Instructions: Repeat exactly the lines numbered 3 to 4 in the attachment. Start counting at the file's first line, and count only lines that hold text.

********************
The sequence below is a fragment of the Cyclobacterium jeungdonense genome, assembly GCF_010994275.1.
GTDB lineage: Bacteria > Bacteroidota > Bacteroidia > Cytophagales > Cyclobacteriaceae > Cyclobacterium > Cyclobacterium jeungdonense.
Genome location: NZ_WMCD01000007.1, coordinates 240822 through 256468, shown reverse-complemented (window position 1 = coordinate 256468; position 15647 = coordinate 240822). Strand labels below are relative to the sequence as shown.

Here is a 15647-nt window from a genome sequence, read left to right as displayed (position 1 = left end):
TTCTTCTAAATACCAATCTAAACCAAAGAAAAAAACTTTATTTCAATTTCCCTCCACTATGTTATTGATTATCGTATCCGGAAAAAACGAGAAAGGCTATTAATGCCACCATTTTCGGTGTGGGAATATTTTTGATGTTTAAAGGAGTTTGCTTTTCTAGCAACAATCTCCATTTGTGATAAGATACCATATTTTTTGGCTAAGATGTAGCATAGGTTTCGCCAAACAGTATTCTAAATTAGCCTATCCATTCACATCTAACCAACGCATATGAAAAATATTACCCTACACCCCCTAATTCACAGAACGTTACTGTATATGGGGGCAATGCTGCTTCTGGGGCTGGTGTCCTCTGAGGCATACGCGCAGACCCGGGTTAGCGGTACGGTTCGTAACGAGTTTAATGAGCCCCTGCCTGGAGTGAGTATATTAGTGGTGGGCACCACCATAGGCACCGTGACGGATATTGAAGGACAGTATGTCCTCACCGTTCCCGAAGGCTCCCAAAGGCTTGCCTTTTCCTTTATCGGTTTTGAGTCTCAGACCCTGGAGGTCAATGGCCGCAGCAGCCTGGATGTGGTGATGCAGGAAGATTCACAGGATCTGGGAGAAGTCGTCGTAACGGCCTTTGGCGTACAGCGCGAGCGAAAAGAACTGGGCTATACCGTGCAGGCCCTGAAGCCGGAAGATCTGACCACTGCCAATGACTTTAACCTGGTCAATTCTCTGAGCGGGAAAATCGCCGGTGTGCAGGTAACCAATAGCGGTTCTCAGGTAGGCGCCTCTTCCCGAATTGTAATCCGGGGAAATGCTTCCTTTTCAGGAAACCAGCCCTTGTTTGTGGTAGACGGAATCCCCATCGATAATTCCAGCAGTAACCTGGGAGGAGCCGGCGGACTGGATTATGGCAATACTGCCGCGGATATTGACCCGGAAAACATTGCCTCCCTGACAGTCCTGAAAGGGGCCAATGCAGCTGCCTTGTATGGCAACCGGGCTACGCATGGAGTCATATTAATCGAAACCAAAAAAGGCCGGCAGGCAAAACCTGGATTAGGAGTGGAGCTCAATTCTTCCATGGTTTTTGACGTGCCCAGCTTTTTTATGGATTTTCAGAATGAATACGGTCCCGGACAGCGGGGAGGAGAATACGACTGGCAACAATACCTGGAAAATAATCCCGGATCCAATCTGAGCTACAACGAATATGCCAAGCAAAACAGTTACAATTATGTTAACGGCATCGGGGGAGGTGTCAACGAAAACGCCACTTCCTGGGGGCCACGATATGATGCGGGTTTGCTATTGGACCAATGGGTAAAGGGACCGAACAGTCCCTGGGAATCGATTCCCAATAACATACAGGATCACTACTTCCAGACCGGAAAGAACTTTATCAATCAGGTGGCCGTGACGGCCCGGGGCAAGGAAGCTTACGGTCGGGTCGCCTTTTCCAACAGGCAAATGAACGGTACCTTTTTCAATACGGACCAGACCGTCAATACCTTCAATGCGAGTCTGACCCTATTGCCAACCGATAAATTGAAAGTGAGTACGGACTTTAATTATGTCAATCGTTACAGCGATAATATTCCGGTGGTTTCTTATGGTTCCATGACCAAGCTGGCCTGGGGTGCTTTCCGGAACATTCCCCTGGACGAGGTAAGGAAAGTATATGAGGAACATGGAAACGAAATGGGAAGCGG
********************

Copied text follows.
Genome location: NZ_WMCD01000007.1, coordinates 240822 through 256468, shown reverse-complemented (window position 1 = coordinate 256468; position 15647 = coordinate 240822). Strand labels below are relative to the sequence as shown.

Here is a 15647-nt window from a genome sequence, read left to right as displayed (position 1 = left end):